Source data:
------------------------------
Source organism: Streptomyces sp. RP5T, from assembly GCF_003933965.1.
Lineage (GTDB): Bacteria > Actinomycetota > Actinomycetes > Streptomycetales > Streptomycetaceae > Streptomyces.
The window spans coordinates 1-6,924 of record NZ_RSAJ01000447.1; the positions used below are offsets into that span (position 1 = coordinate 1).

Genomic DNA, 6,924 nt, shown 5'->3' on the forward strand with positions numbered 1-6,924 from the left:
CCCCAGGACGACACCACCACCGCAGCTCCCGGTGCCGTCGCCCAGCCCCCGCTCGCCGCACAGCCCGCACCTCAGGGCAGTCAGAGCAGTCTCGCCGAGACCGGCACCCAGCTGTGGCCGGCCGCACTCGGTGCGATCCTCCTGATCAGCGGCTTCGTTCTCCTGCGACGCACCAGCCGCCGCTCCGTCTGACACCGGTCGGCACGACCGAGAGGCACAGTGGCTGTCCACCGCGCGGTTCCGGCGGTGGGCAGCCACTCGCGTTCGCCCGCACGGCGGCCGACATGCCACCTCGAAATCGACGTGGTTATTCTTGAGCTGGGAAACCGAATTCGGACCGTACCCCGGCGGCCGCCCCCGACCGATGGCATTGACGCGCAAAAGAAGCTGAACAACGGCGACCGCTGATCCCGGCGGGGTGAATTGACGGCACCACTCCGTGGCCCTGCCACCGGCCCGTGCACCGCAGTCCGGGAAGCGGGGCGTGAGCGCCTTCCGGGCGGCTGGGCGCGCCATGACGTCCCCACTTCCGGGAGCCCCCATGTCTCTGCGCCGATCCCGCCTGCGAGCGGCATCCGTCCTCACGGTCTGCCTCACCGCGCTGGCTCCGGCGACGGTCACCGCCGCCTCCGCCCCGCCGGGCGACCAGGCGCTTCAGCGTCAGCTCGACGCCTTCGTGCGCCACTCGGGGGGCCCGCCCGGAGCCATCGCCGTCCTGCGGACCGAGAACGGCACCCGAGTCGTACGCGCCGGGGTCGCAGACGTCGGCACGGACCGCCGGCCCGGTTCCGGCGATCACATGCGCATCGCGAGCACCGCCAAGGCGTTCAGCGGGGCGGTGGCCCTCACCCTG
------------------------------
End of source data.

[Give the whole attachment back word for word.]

Source organism: Streptomyces sp. RP5T, from assembly GCF_003933965.1.
Lineage (GTDB): Bacteria > Actinomycetota > Actinomycetes > Streptomycetales > Streptomycetaceae > Streptomyces.
The window spans coordinates 1-6,924 of record NZ_RSAJ01000447.1; the positions used below are offsets into that span (position 1 = coordinate 1).

Genomic DNA, 6,924 nt, shown 5'->3' on the forward strand with positions numbered 1-6,924 from the left:
CCCCAGGACGACACCACCACCGCAGCTCCCGGTGCCGTCGCCCAGCCCCCGCTCGCCGCACAGCCCGCACCTCAGGGCAGTCAGAGCAGTCTCGCCGAGACCGGCACCCAGCTGTGGCCGGCCGCACTCGGTGCGATCCTCCTGATCAGCGGCTTCGTTCTCCTGCGACGCACCAGCCGCCGCTCCGTCTGACACCGGTCGGCACGACCGAGAGGCACAGTGGCTGTCCACCGCGCGGTTCCGGCGGTGGGCAGCCACTCGCGTTCGCCCGCACGGCGGCCGACATGCCACCTCGAAATCGACGTGGTTATTCTTGAGCTGGGAAACCGAATTCGGACCGTACCCCGGCGGCCGCCCCCGACCGATGGCATTGACGCGCAAAAGAAGCTGAACAACGGCGACCGCTGATCCCGGCGGGGTGAATTGACGGCACCACTCCGTGGCCCTGCCACCGGCCCGTGCACCGCAGTCCGGGAAGCGGGGCGTGAGCGCCTTCCGGGCGGCTGGGCGCGCCATGACGTCCCCACTTCCGGGAGCCCCCATGTCTCTGCGCCGATCCCGCCTGCGAGCGGCATCCGTCCTCACGGTCTGCCTCACCGCGCTGGCTCCGGCGACGGTCACCGCCGCCTCCGCCCCGCCGGGCGACCAGGCGCTTCAGCGTCAGCTCGACGCCTTCGTGCGCCACTCGGGGGGCCCGCCCGGAGCCATCGCCGTCCTGCGGACCGAGAACGGCACCCGAGTCGTACGCGCCGGGGTCGCAGACGTCGGCACGGACCGCCGGCCCGGTTCCGGCGATCACATGCGCATCGCGAGCACCGCCAAGGCGTTCAGCGGGGCGGTGGCCCTCACCCTG